Wednesday, March 28, 2012

How to find travel opportunities in community college

When I was in Boston last week, I happened to overhear a group of students discussing some of their plans for studying abroad next semester.

And it got me thinking, and wishing in fact, that every student could have that amazing opportunity.

The thing is – I think every student can have those amazing opportunities – I just think the responsibility falls upon the individual to find those opportunities. And not only find them, but make them happen (even if you're broke).

Sometimes that means extra work, extra classes, and extra risks.

But it also can mean an extra experience, an expanded perspective, and often amazing relationships. 
So below are three tips (It is Three for Thursday after all;) for you to use your college as your own personal travel agency and see what opportunities it can open up for you.

1. Clubs offer the most accessible pathways for student travel.

Not every club or scholarship organization has a budget that can afford to send everyone of its students on a trip. But quite a few do.

I wrote about the opportunities clubs offer in my book; I had never been on an airplane until my Sophomore year of college – Phi Theta Kappa offered that opportunity because our budget afforded officers to travel to their international convention. And that trip led to me building friendships that I still have six years later.

Even if a club can only offer you a few trips around your state or locally – those opportunities are ones that can really serve to expand your day-to-day college journey, especially if you are at a two-year school and live at home. 

Those trips also forge bonds between you and your fellow club members.

And those bonds are the ones that can last even after you transfer to your next destination. 

2. Community colleges offer travel opportunities – sometimes at a cost – but at one that you should consider.

The 2-year college that I attended offered honors students a free opportunity to participate in a global summit with students from around the world in Austria.

Now, I'd be lying to say that they took just any student - in fact, the program was very selective and usually only took a handful of students a year.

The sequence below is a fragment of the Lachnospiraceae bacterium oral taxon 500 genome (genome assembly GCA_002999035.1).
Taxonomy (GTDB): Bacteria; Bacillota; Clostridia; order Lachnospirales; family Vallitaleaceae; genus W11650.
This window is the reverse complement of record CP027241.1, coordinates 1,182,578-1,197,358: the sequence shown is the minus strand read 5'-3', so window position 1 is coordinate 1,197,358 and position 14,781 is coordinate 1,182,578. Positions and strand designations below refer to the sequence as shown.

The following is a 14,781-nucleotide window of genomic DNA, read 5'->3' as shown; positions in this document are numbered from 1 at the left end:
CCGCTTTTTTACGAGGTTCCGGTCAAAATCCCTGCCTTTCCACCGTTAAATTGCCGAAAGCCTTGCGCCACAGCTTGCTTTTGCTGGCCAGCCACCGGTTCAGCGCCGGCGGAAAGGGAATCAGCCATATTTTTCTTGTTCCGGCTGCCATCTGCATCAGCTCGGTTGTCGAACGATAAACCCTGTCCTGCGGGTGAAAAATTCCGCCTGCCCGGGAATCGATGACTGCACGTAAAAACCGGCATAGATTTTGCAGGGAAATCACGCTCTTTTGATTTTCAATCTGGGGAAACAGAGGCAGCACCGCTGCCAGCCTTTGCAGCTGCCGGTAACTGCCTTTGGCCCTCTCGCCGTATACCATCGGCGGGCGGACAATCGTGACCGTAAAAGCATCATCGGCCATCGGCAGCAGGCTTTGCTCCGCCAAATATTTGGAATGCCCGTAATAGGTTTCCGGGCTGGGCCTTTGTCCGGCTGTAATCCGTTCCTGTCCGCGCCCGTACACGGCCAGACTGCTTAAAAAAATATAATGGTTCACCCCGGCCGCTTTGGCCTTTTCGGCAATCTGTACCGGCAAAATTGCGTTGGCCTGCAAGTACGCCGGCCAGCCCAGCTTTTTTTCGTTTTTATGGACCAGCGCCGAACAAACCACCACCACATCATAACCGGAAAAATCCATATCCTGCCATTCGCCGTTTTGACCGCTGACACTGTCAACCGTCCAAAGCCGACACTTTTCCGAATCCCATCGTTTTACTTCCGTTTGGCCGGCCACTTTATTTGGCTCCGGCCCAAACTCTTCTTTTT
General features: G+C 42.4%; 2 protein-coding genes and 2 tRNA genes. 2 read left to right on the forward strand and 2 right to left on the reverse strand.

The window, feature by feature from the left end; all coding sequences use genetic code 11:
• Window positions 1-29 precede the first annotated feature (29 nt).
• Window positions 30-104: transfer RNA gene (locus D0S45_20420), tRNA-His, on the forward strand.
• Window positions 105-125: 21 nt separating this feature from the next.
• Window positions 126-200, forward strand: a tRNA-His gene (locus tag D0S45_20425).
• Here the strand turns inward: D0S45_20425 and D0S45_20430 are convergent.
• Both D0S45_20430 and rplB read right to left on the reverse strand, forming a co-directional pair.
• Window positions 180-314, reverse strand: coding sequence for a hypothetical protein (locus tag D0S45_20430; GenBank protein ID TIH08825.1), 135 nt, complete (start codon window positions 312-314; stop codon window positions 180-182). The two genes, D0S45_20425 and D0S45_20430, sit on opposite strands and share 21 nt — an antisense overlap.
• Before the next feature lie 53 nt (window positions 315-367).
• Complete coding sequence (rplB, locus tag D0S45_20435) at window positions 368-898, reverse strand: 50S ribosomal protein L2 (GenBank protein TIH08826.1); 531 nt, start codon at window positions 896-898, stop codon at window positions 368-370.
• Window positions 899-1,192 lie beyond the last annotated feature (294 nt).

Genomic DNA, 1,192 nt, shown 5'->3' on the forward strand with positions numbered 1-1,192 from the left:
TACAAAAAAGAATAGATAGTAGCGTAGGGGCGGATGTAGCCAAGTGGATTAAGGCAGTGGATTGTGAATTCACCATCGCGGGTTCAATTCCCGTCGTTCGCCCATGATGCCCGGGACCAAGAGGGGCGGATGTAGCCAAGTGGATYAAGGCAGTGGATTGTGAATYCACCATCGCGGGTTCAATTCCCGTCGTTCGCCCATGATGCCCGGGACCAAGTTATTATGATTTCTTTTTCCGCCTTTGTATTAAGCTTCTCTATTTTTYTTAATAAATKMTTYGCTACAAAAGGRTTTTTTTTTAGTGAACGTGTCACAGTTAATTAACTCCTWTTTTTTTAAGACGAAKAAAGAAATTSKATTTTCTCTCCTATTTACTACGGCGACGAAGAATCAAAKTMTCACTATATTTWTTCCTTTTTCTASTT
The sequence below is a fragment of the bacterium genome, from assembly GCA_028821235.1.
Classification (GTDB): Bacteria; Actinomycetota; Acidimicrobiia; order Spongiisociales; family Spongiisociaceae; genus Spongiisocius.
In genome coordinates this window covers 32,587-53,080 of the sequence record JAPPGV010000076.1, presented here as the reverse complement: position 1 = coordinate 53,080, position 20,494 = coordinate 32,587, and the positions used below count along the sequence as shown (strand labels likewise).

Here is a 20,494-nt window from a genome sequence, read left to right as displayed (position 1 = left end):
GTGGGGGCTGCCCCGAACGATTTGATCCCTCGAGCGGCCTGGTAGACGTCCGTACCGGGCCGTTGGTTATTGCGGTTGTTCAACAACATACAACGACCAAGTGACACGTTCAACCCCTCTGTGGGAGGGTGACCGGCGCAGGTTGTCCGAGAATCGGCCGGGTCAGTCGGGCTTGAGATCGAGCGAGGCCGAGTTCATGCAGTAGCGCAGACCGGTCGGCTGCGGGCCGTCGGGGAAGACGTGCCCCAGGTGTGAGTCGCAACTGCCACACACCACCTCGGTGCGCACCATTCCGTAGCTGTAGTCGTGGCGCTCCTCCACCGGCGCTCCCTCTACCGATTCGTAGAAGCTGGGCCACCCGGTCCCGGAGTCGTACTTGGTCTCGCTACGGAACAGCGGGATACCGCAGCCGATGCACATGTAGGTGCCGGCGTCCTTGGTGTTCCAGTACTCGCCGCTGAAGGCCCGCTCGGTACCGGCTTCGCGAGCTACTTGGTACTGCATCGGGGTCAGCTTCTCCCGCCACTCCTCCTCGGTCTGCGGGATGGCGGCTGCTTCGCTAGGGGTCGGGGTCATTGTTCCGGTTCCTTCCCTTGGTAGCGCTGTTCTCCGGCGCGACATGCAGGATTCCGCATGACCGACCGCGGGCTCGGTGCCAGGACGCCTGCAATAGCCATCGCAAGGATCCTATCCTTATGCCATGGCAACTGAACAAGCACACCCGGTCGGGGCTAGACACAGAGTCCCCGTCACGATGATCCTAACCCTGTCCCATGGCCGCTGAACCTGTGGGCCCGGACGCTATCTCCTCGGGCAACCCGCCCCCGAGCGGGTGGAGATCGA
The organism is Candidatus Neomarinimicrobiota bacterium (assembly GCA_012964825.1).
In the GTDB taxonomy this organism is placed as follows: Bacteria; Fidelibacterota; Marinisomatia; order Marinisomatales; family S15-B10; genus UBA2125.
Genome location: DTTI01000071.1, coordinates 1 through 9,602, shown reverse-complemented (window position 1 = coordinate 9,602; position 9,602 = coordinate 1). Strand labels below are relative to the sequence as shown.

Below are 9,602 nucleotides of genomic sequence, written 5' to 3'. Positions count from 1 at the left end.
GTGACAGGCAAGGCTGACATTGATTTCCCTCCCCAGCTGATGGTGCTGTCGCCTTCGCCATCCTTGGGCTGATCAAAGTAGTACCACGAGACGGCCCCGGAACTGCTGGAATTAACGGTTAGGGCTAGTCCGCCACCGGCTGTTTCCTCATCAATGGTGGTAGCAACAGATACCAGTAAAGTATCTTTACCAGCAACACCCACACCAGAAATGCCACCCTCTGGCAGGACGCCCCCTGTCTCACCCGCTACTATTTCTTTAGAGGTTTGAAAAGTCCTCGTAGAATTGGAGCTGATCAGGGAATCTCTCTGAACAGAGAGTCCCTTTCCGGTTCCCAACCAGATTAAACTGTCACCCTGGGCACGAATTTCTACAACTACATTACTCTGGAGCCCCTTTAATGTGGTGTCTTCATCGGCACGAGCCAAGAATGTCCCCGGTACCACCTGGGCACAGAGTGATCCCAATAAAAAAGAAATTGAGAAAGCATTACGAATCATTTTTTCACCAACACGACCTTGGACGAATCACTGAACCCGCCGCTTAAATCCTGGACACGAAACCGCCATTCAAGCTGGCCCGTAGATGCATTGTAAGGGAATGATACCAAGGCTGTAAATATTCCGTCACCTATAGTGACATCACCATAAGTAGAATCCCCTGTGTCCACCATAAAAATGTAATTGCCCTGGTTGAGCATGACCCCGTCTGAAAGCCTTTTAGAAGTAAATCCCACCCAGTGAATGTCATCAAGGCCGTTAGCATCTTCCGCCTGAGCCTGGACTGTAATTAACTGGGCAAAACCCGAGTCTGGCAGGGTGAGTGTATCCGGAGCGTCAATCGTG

But why can't you be one of the handful of students on your campus? Your school might not have the exact same programs, but you should certainly contact your Honors program director to see what is out there.  

If your community college doesn't offer a program like this, the odds are they still have a study abroad program (or a partnership with a local college who has one).  

I researched five different community college study abroad programs for this post, and the trips aren't cheap - they can cost anywhere from $2000 - $5000 for a program (depending on its length and scope of travel). But here is the catch - most of those programs have scholarship opportunities and grants that they allow students to apply for. 

In fact, one college that I researched offered awards to students of up to $5000 to pay for the program! The important step is to plan ahead and think creatively to make it happen (e.g. some of the colleges offered monthly payment plans for the programs as well). 

I know that it's hard enough just to cover tuition, let alone anything else. But if you close off your mind immediately, it will 100% never happen. Set a goal, ask a lot of advice, and work really hard. I promise you it is possible for you.

3. Study abroad programs at your transfer destination can also be an option.

When I transferred to a university, I took a class that included a two-week trip to England as part of the curriculum.

My scholarship covered the cost of the class – I had to work to pay for the rest of the cost of the trip. That meant that I had to work quite a few extra hours at my part time job – but I honestly can say that at no point in my life would the opportunity have ever presented itself otherwise.

And I think that is what is important to remember about these kinds of opportunities.

I constantly hear students (and even adults) mentioning the “college experience” – I don’t think a lot of people think about what that actually means.

I think the “college experience” should mean that you have this rare opportunity to expand your horizons in ways that you never had thought possible growing up.

If you’re a student like me, one that comes from a family that didn’t have the financial means to really see a lot of things outside of where you grew up, college can be a vehicle for you to see parts of the world you never would see otherwise.

The most enriching experiences aren't always the easiest or the cheapest. But they are worth the effort - and there is always a way to make it happen if you're dedicated enough. 

The best way to start? Ask someone who has studied abroad for their advice :)

To read more about Isa's personal story how you can build relationships to: make positive friends, be more successful in academics and work, find the right people to connect with, and access the hidden job market, grab a FREE e-copy of the first chapter of Community College Success: How to Finish with Friends, Scholarships, Internships, and the Career of Your Dreams! Claim your free copy on the Facebook page!

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